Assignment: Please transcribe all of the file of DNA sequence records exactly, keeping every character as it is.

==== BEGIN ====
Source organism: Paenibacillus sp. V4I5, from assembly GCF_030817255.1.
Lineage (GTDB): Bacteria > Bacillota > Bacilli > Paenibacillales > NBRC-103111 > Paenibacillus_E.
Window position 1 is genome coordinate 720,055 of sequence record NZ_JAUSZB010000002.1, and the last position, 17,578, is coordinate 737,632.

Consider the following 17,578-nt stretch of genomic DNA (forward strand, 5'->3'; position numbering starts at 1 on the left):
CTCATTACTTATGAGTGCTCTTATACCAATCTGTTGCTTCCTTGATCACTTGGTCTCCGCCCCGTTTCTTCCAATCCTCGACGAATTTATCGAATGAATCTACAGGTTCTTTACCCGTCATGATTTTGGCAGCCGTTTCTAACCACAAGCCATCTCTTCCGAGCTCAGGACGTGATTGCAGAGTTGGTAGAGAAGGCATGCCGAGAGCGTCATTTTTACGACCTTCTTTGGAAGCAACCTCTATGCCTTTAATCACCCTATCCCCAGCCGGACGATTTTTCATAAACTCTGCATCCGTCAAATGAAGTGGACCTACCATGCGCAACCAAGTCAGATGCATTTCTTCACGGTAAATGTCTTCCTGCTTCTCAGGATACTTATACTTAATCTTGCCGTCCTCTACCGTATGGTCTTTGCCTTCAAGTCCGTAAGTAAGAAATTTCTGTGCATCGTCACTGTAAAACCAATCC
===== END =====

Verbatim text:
Source organism: Paenibacillus sp. V4I5, from assembly GCF_030817255.1.
Lineage (GTDB): Bacteria > Bacillota > Bacilli > Paenibacillales > NBRC-103111 > Paenibacillus_E.
Window position 1 is genome coordinate 720,055 of sequence record NZ_JAUSZB010000002.1, and the last position, 17,578, is coordinate 737,632.

Consider the following 17,578-nt stretch of genomic DNA (forward strand, 5'->3'; position numbering starts at 1 on the left):
CTCATTACTTATGAGTGCTCTTATACCAATCTGTTGCTTCCTTGATCACTTGGTCTCCGCCCCGTTTCTTCCAATCCTCGACGAATTTATCGAATGAATCTACAGGTTCTTTACCCGTCATGATTTTGGCAGCCGTTTCTAACCACAAGCCATCTCTTCCGAGCTCAGGACGTGATTGCAGAGTTGGTAGAGAAGGCATGCCGAGAGCGTCATTTTTACGACCTTCTTTGGAAGCAACCTCTATGCCTTTAATCACCCTATCCCCAGCCGGACGATTTTTCATAAACTCTGCATCCGTCAAATGAAGTGGACCTACCATGCGCAACCAAGTCAGATGCATTTCTTCACGGTAAATGTCTTCCTGCTTCTCAGGATACTTATACTTAATCTTGCCGTCCTCTACCGTATGGTCTTTGCCTTCAAGTCCGTAAGTAAGAAATTTCTGTGCATCGTCACTGTAAAACCAATCC